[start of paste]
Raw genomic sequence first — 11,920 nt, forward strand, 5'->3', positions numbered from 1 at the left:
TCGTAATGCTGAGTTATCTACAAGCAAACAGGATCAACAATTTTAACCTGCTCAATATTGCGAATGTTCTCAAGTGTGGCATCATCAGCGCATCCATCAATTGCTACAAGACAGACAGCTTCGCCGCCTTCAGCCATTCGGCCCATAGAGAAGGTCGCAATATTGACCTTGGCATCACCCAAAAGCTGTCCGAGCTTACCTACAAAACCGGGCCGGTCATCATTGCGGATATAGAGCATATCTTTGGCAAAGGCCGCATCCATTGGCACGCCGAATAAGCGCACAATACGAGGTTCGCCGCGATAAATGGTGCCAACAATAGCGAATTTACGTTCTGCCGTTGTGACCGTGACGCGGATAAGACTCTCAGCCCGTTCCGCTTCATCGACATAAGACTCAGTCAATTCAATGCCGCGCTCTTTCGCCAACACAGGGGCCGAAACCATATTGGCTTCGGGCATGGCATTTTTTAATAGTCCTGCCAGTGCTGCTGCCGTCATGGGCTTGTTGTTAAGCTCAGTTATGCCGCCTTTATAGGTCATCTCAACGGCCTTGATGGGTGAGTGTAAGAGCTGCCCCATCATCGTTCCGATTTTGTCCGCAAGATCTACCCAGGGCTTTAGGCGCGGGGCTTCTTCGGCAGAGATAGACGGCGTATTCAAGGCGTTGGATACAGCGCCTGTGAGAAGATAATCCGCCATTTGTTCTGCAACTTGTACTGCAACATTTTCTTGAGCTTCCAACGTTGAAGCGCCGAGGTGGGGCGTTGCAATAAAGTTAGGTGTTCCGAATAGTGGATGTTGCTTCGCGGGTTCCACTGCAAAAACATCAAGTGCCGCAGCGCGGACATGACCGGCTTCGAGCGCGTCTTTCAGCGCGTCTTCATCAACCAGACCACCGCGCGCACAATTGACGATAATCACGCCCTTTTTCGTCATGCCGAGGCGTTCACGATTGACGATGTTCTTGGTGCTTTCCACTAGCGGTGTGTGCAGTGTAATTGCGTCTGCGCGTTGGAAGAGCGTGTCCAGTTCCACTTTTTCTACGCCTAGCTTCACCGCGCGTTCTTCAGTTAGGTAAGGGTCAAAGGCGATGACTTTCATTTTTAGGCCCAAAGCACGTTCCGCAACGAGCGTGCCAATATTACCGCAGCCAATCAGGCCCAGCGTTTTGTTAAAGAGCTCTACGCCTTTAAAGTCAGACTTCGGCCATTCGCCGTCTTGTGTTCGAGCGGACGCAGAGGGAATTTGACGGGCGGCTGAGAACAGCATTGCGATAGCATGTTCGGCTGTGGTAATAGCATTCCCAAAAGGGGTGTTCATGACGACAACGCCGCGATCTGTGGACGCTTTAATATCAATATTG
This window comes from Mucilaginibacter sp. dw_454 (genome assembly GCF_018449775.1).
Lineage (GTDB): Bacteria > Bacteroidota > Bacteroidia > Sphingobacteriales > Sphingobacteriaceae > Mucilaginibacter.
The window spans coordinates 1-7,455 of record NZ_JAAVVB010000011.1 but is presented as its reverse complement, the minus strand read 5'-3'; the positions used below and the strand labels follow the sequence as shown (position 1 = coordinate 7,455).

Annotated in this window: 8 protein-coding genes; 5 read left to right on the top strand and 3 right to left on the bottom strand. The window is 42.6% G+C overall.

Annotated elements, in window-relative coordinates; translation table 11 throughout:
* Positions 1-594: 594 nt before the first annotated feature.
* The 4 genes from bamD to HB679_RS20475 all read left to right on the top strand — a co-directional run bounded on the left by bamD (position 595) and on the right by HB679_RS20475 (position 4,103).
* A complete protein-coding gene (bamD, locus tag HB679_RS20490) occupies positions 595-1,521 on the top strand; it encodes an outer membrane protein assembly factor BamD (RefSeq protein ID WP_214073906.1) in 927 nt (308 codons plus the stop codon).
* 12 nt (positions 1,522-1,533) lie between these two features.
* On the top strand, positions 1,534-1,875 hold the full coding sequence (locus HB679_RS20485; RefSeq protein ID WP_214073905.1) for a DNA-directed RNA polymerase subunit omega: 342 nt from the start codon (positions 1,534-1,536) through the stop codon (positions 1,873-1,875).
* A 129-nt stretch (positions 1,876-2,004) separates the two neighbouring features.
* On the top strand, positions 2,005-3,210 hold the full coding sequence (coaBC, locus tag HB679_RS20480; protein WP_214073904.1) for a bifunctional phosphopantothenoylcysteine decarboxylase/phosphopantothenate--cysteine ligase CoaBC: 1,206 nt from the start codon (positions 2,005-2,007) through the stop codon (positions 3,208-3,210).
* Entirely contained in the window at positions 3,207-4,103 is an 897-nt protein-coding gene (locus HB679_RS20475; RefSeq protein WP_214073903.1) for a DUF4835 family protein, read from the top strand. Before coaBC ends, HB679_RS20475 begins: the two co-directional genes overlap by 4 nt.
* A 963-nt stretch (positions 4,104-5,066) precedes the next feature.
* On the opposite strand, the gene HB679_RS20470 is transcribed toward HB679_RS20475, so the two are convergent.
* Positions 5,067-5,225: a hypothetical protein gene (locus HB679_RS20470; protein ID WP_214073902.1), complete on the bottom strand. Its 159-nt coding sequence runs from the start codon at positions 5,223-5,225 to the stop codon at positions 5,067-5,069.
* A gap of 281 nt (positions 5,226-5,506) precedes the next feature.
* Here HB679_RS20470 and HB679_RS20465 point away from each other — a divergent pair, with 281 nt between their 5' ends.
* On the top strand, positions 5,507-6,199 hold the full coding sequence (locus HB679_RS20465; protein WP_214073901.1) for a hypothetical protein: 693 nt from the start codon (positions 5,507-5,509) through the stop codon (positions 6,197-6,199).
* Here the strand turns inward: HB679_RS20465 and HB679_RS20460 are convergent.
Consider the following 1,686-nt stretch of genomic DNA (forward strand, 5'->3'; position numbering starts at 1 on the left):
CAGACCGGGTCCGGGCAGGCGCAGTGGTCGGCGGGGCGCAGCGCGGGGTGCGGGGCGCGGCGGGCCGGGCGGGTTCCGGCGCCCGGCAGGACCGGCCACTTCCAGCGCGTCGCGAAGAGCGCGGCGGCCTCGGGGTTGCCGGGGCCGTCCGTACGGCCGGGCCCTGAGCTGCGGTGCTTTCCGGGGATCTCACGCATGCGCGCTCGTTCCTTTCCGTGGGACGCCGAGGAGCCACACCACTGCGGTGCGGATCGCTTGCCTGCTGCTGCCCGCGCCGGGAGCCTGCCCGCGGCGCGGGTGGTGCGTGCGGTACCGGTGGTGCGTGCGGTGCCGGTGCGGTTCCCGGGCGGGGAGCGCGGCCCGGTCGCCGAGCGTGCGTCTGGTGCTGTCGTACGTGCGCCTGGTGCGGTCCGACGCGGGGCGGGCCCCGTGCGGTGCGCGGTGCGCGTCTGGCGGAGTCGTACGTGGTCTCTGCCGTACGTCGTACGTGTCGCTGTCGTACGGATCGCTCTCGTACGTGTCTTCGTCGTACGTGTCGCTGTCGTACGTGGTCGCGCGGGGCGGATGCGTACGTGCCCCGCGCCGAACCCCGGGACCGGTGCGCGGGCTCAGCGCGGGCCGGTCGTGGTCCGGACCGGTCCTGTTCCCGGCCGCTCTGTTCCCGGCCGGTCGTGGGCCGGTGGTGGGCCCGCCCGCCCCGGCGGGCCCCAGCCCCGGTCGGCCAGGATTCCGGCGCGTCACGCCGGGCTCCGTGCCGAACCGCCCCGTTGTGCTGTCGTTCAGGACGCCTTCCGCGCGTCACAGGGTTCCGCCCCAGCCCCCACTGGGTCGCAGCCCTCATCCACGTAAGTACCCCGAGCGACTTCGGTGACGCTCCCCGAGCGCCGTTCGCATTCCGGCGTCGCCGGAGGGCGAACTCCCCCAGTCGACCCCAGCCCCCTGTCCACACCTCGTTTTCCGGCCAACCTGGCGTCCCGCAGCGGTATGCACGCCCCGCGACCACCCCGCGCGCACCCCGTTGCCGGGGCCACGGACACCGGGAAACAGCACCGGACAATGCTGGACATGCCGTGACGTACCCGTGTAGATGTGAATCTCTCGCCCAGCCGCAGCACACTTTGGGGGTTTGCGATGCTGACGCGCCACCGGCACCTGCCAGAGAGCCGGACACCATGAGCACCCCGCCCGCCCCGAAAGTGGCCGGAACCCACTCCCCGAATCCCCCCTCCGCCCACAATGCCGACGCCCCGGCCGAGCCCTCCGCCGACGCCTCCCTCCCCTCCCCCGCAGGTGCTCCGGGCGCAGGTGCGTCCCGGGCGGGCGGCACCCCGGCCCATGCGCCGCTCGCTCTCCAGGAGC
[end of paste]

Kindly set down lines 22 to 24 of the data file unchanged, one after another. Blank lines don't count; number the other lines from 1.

* Here the strand turns inward: HB679_RS20465 and HB679_RS20460 are convergent.
Consider the following 1,686-nt stretch of genomic DNA (forward strand, 5'->3'; position numbering starts at 1 on the left):
CAGACCGGGTCCGGGCAGGCGCAGTGGTCGGCGGGGCGCAGCGCGGGGTGCGGGGCGCGGCGGGCCGGGCGGGTTCCGGCGCCCGGCAGGACCGGCCACTTCCAGCGCGTCGCGAAGAGCGCGGCGGCCTCGGGGTTGCCGGGGCCGTCCGTACGGCCGGGCCCTGAGCTGCGGTGCTTTCCGGGGATCTCACGCATGCGCGCTCGTTCCTTTCCGTGGGACGCCGAGGAGCCACACCACTGCGGTGCGGATCGCTTGCCTGCTGCTGCCCGCGCCGGGAGCCTGCCCGCGGCGCGGGTGGTGCGTGCGGTACCGGTGGTGCGTGCGGTGCCGGTGCGGTTCCCGGGCGGGGAGCGCGGCCCGGTCGCCGAGCGTGCGTCTGGTGCTGTCGTACGTGCGCCTGGTGCGGTCCGACGCGGGGCGGGCCCCGTGCGGTGCGCGGTGCGCGTCTGGCGGAGTCGTACGTGGTCTCTGCCGTACGTCGTACGTGTCGCTGTCGTACGGATCGCTCTCGTACGTGTCTTCGTCGTACGTGTCGCTGTCGTACGTGGTCGCGCGGGGCGGATGCGTACGTGCCCCGCGCCGAACCCCGGGACCGGTGCGCGGGCTCAGCGCGGGCCGGTCGTGGTCCGGACCGGTCCTGTTCCCGGCCGCTCTGTTCCCGGCCGGTCGTGGGCCGGTGGTGGGCCCGCCCGCCCCGGCGGGCCCCAGCCCCGGTCGGCCAGGATTCCGGCGCGTCACGCCGGGCTCCGTGCCGAACCGCCCCGTTGTGCTGTCGTTCAGGACGCCTTCCGCGCGTCACAGGGTTCCGCCCCAGCCCCCACTGGGTCGCAGCCCTCATCCACGTAAGTACCCCGAGCGACTTCGGTGACGCTCCCCGAGCGCCGTTCGCATTCCGGCGTCGCCGGAGGGCGAACTCCCCCAGTCGACCCCAGCCCCCTGTCCACACCTCGTTTTCCGGCCAACCTGGCGTCCCGCAGCGGTATGCACGCCCCGCGACCACCCCGCGCGCACCCCGTTGCCGGGGCCACGGACACCGGGAAACAGCACCGGACAATGCTGGACATGCCGTGACGTACCCGTGTAGATGTGAATCTCTCGCCCAGCCGCAGCACACTTTGGGGGTTTGCGATGCTGACGCGCCACCGGCACCTGCCAGAGAGCCGGACACCATGAGCACCCCGCCCGCCCCGAAAGTGGCCGGAACCCACTCCCCGAATCCCCCCTCCGCCCACAATGCCGACGCCCCGGCCGAGCCCTCCGCCGACGCCTCCCTCCCCTCCCCCGCAGGTGCTCCGGGCGCAGGTGCGTCCCGGGCGGGCGGCACCCCGGCCCATGCGCCGCTCGCTCTCCAGGAGC